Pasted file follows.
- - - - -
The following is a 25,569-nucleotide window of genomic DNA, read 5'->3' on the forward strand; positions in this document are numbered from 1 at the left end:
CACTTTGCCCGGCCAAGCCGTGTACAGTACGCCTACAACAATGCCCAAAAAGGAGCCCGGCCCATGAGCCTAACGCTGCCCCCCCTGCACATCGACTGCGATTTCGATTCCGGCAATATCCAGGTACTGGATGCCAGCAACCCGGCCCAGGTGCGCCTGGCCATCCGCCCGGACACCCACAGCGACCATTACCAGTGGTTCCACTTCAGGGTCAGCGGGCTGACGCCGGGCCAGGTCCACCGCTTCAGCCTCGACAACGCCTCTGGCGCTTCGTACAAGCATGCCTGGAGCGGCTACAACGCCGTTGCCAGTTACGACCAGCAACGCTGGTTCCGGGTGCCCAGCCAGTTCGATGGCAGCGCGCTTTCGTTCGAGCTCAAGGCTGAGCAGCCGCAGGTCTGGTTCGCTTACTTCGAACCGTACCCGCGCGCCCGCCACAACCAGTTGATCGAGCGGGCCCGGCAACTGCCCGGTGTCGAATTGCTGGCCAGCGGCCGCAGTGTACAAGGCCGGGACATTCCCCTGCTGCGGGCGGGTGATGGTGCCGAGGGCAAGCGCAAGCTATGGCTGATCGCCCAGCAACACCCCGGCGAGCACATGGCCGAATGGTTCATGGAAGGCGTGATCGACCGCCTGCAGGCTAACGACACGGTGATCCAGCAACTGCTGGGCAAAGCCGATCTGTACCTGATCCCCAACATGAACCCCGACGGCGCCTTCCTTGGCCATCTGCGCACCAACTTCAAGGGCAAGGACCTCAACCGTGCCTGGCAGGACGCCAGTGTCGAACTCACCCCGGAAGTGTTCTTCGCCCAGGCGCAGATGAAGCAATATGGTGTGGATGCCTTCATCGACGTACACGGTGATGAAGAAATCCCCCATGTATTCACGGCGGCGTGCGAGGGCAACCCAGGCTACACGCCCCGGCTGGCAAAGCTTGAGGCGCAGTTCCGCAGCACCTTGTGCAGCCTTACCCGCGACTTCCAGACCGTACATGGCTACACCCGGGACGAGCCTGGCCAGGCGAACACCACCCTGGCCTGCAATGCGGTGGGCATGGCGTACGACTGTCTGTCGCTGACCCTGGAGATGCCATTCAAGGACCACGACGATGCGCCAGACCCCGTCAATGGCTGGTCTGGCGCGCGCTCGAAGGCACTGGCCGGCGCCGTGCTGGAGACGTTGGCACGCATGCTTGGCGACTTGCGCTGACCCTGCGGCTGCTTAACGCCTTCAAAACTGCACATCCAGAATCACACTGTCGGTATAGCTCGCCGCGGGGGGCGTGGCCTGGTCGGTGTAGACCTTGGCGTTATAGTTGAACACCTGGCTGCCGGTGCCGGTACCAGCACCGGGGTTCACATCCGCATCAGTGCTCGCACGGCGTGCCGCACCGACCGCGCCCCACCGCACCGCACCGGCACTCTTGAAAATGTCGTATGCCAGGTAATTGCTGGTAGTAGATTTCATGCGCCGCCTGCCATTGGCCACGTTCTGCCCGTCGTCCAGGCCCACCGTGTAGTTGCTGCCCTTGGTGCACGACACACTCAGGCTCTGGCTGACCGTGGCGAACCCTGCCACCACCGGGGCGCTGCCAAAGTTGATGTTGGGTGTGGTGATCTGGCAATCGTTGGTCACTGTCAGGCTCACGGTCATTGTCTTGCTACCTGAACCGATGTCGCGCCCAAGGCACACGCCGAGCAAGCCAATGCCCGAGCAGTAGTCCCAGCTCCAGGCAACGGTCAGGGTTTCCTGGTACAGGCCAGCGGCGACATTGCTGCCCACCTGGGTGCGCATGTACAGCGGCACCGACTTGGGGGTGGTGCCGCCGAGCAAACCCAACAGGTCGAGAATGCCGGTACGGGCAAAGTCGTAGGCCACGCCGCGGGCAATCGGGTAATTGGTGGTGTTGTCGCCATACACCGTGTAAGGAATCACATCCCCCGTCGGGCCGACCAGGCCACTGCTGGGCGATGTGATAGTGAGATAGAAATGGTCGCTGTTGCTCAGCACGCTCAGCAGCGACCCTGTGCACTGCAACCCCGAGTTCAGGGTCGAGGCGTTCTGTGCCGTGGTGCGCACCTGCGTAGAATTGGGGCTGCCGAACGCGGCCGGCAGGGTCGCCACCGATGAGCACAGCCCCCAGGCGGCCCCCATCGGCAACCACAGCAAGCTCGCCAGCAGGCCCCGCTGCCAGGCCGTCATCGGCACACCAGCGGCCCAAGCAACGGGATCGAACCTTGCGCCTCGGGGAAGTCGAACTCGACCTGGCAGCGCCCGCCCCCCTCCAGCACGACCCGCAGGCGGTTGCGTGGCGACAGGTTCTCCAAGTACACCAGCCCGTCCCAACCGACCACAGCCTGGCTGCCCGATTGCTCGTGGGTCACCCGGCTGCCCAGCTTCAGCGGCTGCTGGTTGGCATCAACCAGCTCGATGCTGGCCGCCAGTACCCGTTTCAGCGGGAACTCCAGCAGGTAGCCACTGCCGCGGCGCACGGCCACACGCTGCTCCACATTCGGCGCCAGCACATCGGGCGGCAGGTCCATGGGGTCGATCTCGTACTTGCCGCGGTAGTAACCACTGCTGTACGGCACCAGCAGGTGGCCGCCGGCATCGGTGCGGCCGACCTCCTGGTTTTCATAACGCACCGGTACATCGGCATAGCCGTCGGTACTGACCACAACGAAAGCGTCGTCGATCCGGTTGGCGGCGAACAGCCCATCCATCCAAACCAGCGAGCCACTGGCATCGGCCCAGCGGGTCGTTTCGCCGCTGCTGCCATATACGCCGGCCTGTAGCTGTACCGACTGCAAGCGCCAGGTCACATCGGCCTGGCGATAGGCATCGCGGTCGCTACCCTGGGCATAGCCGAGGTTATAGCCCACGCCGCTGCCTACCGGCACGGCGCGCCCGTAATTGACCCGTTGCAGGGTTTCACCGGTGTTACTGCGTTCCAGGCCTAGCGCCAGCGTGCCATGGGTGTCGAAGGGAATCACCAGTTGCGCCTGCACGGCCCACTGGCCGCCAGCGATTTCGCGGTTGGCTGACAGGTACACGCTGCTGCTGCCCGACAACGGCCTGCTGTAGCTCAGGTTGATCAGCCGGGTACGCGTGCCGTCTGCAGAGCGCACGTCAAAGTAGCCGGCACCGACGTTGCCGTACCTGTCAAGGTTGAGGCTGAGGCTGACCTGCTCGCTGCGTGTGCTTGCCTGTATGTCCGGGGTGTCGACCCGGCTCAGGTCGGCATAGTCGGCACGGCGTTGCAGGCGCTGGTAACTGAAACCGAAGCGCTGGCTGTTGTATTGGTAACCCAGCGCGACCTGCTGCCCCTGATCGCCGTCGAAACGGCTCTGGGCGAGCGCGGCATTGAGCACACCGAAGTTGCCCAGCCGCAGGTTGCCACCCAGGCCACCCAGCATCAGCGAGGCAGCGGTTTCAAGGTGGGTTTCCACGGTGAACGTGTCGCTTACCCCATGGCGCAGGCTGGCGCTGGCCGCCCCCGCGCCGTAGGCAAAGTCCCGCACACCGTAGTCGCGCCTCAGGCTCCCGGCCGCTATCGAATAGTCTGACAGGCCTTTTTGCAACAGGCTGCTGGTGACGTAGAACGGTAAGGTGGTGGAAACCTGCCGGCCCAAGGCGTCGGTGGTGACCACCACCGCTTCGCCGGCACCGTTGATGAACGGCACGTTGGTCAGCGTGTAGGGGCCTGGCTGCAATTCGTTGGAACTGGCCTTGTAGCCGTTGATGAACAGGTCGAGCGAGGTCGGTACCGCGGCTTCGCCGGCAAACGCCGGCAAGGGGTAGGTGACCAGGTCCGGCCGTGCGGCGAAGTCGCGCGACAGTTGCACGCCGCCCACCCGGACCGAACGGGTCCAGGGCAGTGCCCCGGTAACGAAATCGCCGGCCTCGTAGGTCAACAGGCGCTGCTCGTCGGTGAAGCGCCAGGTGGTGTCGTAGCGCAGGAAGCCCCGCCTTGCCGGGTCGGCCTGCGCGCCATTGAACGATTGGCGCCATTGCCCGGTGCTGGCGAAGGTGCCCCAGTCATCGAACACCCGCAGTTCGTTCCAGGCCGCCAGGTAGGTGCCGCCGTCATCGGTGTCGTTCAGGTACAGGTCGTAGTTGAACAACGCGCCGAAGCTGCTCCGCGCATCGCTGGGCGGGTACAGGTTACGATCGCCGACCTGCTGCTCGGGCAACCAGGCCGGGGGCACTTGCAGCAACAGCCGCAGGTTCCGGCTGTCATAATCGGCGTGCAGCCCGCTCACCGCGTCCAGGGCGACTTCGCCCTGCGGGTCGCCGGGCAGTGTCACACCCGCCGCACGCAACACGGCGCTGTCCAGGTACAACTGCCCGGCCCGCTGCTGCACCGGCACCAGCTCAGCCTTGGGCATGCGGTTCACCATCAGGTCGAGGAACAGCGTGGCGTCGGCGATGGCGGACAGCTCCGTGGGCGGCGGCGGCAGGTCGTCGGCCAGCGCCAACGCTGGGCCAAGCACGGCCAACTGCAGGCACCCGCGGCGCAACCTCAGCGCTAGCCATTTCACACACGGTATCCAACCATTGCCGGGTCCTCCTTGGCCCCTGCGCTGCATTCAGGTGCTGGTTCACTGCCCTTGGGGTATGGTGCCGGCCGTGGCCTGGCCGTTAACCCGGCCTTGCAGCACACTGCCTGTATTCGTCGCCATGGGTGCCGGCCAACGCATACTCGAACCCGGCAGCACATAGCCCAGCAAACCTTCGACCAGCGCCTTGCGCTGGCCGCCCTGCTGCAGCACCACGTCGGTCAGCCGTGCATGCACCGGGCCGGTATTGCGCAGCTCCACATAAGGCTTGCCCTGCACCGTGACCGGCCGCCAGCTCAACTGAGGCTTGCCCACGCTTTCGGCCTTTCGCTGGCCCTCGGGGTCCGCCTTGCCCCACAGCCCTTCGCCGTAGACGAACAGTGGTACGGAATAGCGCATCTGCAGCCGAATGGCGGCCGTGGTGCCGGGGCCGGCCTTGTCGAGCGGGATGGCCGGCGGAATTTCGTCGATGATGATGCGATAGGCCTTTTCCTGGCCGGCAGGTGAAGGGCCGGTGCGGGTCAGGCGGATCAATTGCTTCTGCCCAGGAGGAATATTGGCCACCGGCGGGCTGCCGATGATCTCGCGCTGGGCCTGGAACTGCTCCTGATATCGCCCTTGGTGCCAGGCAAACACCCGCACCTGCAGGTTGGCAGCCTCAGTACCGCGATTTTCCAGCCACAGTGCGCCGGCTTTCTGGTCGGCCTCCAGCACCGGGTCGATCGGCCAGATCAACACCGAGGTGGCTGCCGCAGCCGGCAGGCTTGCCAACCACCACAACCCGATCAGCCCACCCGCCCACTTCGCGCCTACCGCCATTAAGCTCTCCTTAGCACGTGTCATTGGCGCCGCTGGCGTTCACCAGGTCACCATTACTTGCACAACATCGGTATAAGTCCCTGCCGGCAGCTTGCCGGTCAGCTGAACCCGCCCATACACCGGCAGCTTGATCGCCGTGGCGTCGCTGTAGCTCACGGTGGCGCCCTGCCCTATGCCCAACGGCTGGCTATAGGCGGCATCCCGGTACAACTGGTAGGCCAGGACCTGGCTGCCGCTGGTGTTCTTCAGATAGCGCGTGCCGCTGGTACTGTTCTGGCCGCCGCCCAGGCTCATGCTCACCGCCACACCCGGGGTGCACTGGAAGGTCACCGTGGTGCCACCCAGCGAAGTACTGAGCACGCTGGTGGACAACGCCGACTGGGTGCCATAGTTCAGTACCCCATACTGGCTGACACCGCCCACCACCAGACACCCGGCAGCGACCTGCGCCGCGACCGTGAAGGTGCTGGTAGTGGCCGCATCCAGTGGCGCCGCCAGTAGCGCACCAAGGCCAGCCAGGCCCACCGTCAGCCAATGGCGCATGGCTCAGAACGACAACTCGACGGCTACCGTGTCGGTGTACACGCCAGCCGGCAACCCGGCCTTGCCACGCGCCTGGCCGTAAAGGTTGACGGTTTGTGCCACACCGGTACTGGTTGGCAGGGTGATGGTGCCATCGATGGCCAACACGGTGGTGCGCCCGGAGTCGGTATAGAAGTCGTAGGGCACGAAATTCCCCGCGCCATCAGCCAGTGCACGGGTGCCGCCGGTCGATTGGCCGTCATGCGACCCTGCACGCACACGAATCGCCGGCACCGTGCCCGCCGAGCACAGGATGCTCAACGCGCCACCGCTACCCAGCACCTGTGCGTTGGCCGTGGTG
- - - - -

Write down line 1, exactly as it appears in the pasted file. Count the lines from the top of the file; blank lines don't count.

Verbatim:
The following is a 25,569-nucleotide window of genomic DNA, read 5'->3' on the forward strand; positions in this document are numbered from 1 at the left end: